Alexis Hartmann

Alexis Frank Hartmann (1898-1964) was an American pediatrician and clinical biochemist.

Hartmann pursued a scientific research career, with research centred around treating acidosis in sick children. He developed a technique to measure sugar in patients’ blood whilst a medical student – a significant step towards the discovery of insulin. He was also one of the first clinicians to use insulin in the treatment of infants.

Hartmann also created a fluid and electrolyte replacement therapy for infants universally known as Lactated Ringer’s solution, or Hartmann’s Solution. Hartman saw the use of alkaline therapy in the treatment of children with acidosis and the need for more sodium than chloride in parenteral solutions. In 1932, modified Ringer’s solution by adding sodium lactate to it with the idea of combating acidosis in his young patients.

In Britain, the modification is called Hartmann’s solution after the American, although Hartmann never used this name himself.  In America it is called Ringer’s Lactate after the Englishman, Sydney Ringer


Biography
  • Born on October 30, 1898 in St Louis, Missouri, USA. His paternal grandfather, Dr. Alexis Karl Hartmann, served as a surgeon during the Civil War. His is father was a General Practitioner 
  • 1921 – MD, Washington University School of Medicine in St Louis. He was awarded the Gill Prize in Pediatrics that same year
  • 1922 – Married Gertrude Krochmann. Together they had two sons, including Alexis Frank, Jr., M.D who became a Professor of Pediatrics
  • 1932 – Modified Ringer’s solution by adding sodium lactate to combat acidosis in his young patients
  • 1936 – Appointed Head of Department at the St Louis Children’s Hospital and Professor of Pediatrics in the University 
  • 1963 – Awarded the first Abraham Jacobi Prize Award in recognition of his outstanding achievements in Pediatrics
  • Died on September 6, 1964 in St Louis, Missouri, USA. Earlier that year, the June edition of The Journal of Pediatrics (64(6)) was dedicated to him

Medical Eponyms
Hartmann’s Solution (1932)

Crystalloid solution containing Potassium chloride; Sodium chloride; Calcium chloride dihydrate; Sodium lactate in various concentrations. The exact make up is determined by country and manufacturer.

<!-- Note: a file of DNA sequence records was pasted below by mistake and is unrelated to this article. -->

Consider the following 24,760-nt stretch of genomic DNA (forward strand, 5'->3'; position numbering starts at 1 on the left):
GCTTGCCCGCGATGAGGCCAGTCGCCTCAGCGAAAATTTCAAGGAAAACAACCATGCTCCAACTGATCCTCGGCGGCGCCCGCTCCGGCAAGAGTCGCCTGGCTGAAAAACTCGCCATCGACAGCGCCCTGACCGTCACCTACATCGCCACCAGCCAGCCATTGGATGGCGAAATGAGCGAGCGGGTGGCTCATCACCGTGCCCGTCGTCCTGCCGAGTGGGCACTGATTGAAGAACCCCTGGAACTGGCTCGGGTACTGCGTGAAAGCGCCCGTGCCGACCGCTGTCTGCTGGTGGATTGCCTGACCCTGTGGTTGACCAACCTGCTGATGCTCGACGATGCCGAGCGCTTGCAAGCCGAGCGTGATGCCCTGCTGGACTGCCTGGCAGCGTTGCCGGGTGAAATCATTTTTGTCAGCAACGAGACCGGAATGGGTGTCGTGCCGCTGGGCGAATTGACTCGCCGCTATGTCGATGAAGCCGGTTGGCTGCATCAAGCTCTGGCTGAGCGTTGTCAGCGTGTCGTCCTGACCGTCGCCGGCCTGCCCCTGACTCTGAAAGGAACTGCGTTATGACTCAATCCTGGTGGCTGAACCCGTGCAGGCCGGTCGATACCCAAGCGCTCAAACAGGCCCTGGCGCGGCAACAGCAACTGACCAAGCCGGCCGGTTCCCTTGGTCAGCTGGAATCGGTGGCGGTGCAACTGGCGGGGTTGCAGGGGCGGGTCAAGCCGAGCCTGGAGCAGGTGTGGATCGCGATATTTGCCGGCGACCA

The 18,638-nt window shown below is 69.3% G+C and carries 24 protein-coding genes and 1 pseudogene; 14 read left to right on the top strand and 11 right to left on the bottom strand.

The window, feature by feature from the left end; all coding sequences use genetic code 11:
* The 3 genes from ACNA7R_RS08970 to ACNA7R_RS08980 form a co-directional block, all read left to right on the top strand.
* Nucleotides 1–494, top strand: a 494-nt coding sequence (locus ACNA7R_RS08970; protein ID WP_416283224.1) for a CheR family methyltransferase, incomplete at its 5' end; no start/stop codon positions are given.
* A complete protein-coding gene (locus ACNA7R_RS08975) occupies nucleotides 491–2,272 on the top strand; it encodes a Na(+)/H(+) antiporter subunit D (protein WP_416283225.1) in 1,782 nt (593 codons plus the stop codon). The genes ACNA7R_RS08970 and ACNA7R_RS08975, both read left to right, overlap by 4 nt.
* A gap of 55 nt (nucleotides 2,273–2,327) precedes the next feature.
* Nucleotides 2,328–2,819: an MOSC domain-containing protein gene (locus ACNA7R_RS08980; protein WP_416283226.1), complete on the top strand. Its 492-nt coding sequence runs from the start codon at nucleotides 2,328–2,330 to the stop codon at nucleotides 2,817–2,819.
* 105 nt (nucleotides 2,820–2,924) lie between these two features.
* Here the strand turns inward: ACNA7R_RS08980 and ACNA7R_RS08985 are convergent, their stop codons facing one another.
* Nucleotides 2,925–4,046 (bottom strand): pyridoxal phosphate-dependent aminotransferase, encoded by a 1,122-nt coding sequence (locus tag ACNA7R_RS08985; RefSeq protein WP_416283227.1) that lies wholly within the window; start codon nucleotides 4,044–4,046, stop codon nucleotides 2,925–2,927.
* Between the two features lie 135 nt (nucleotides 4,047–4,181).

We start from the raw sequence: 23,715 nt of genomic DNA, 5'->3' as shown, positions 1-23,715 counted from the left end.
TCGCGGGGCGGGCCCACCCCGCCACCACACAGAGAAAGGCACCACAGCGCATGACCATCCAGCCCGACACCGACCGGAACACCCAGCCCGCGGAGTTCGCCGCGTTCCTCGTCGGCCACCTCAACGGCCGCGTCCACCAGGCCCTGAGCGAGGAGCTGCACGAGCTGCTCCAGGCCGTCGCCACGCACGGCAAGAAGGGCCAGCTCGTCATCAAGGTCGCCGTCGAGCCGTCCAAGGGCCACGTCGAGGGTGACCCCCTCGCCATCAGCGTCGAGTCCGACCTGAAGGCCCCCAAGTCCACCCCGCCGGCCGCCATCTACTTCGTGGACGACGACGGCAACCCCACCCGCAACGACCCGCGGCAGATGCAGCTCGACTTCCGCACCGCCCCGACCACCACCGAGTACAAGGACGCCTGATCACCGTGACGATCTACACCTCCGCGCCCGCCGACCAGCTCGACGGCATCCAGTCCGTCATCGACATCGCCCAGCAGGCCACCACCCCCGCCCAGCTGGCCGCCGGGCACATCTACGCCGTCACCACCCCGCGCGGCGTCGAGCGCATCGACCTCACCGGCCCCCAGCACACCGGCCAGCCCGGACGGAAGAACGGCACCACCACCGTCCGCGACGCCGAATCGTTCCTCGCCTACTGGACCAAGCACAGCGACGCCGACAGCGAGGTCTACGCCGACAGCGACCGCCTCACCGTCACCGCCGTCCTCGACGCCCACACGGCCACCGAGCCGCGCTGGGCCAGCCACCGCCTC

Synonyms: Hartmann’s; Compound Sodium Lactate (CSL); sodium lactate solution; Ringer-Locke’s solution; Ringer-lactate; Lactated Ringer’s Solution (LRS).

Hartmann sought to develop an isotonic solution that would produce a more moderate alkalinising effect, whilst retaining an electrolyte composition similar to plasma; with proportionately less chloride than sodium compared to the ‘normal’ saline fashionable at the time.

In the 1930’s there were several problems complicating the use of sodium bicarbonate to treat acidosis. The process of sterilisation was laborious; the solution was highly irritant and made administration difficult; and sodium bicarbonate administration often produced too rapid a correction of the acidosis potentially resulting in a profound alkalosis. An alternative to sodium bicarbonate was needed

…if sodium bicarbonate were properly administered along with other indicated therapeutic measures, severe acidosis could be much more effectively treated…however, if given intravenously in amounts large enough to insure effectiveness, it tended to produce too rapid a change in the reaction of the body fluids, and often resulted in an almost immediate shift from uncompensated acidosis to uncompensated alkalosis.

In order to overcome those objections the mixture of sodium lactate and hypotonic Ringer’s solution was devised. The conversion of sodium lactate into sodium bicarbonate, it was felt, would be sufficiently slow to permit maintenance of the proper bicarbonate ratio which would lessen the danger of alkalosis and possibly even permit quantitative restoration of diminished body fluid sodium bicarbonate by a single dose. Sodium lactate, alone or combined with Ringer’s solution, is non-irritating, stable and can be sterilized readily by boiling.

Hartmann and Senn, 1932

The electrolyte composition of Hartmann’s solution (1932) is similar to Ringer’s solution (1882) first formulated to maintain cellular function. Hartmann’s solution was created by adding sodium lactate to Ringer’s solution to closely resemble the ionic composition of plasma, and create a ‘balanced salt solution’ which reduces transmembrane ion and water shifts post-transfusion.


Schaffer-Hartmann Method – for true blood glucose analysis


Key Medical Attributions

Hartmann’s interest in childhood diabetes and research led to the 1932 publication of two studies that showed differences in serum electrolyte patterns in dehydration and described the use of the solution to treat acidosis in children.

Hartmann influenced Carl and Gerty Cori by recommending that they study glucose-6-phosphatase in glycogen storage disease – groundbreaking work that eventually earned them the Nobel Prize in Physiology or Medicine in 1947


Major Publications

References

Biography

Eponymous terms


Cite this article as: Alex Johnson and Mike Cadogan, "Alexis Hartmann," In: LITFL - Life in the FastLane, Accessed on June 30, 2022, https://litfl.com/alexis-frank-hartmann/.

eponym

the person behind the name

Doctor currently working in South Wales, training in anaesthetics. Graduated Leeds University with MB ChB with BSc in microbiology in relation to medicine. Special interests in emergency medicine, critical care and anaesthetics

Emergency physician MA (Oxon) MBChB (Edin) FACEM FFSEM with a passion for rugby; medical history; medical education; and asynchronous learning #FOAMed evangelist. Co-founder and CTO of Life in the Fast lane | Eponyms | Books | Twitter |

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